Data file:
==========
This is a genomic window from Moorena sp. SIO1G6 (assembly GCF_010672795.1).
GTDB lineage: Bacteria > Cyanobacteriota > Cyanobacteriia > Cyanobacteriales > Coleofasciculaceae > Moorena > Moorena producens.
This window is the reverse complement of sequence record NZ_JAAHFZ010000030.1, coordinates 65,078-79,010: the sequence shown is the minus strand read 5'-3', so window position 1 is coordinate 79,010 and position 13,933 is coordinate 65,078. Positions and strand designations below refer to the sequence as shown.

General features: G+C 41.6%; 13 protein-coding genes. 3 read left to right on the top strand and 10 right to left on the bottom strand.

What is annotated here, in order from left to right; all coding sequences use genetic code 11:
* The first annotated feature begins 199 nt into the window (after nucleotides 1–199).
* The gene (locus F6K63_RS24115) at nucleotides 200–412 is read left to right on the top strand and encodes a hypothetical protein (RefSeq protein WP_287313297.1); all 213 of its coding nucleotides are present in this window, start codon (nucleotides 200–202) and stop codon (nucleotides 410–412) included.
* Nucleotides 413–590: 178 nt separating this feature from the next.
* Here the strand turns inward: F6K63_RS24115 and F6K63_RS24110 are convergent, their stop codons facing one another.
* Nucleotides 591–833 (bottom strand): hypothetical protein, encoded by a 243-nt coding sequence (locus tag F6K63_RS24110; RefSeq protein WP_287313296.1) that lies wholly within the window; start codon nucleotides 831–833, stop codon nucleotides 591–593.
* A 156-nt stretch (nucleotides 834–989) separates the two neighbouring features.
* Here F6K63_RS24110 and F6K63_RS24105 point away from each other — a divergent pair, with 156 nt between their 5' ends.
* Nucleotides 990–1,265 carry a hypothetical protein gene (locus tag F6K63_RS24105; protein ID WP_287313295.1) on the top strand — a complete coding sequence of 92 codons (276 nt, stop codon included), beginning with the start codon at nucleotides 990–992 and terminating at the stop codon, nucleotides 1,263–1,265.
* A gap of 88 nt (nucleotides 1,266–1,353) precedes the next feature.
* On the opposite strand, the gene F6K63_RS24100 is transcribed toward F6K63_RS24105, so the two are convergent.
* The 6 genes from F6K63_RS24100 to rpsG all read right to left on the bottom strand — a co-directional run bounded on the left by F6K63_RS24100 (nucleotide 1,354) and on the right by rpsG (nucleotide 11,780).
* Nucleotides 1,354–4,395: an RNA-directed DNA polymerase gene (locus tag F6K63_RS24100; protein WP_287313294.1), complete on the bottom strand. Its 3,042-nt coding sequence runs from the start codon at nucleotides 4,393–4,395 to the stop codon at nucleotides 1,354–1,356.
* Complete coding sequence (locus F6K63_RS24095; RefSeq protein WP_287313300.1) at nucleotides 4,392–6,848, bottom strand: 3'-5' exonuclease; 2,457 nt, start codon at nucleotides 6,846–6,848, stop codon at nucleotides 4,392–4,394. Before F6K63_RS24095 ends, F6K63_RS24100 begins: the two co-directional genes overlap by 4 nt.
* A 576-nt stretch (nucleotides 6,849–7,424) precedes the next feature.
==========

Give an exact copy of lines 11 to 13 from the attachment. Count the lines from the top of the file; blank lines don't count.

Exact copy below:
* A 156-nt stretch (nucleotides 834–989) separates the two neighbouring features.
* Here F6K63_RS24110 and F6K63_RS24105 point away from each other — a divergent pair, with 156 nt between their 5' ends.
* Nucleotides 990–1,265 carry a hypothetical protein gene (locus tag F6K63_RS24105; protein ID WP_287313295.1) on the top strand — a complete coding sequence of 92 codons (276 nt, stop codon included), beginning with the start codon at nucleotides 990–992 and terminating at the stop codon, nucleotides 1,263–1,265.